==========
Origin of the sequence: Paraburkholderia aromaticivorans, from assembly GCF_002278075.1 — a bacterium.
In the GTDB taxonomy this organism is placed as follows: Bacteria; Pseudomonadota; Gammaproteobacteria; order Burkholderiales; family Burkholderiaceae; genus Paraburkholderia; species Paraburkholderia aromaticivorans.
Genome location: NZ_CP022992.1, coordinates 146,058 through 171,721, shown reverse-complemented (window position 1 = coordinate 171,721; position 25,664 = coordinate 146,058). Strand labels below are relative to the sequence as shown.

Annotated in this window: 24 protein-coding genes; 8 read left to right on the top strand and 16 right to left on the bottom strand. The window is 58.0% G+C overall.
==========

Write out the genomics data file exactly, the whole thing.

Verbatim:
Origin of the sequence: Paraburkholderia aromaticivorans, from assembly GCF_002278075.1 — a bacterium.
In the GTDB taxonomy this organism is placed as follows: Bacteria; Pseudomonadota; Gammaproteobacteria; order Burkholderiales; family Burkholderiaceae; genus Paraburkholderia; species Paraburkholderia aromaticivorans.
Genome location: NZ_CP022992.1, coordinates 146,058 through 171,721, shown reverse-complemented (window position 1 = coordinate 171,721; position 25,664 = coordinate 146,058). Strand labels below are relative to the sequence as shown.

Annotated in this window: 24 protein-coding genes; 8 read left to right on the top strand and 16 right to left on the bottom strand. The window is 58.0% G+C overall.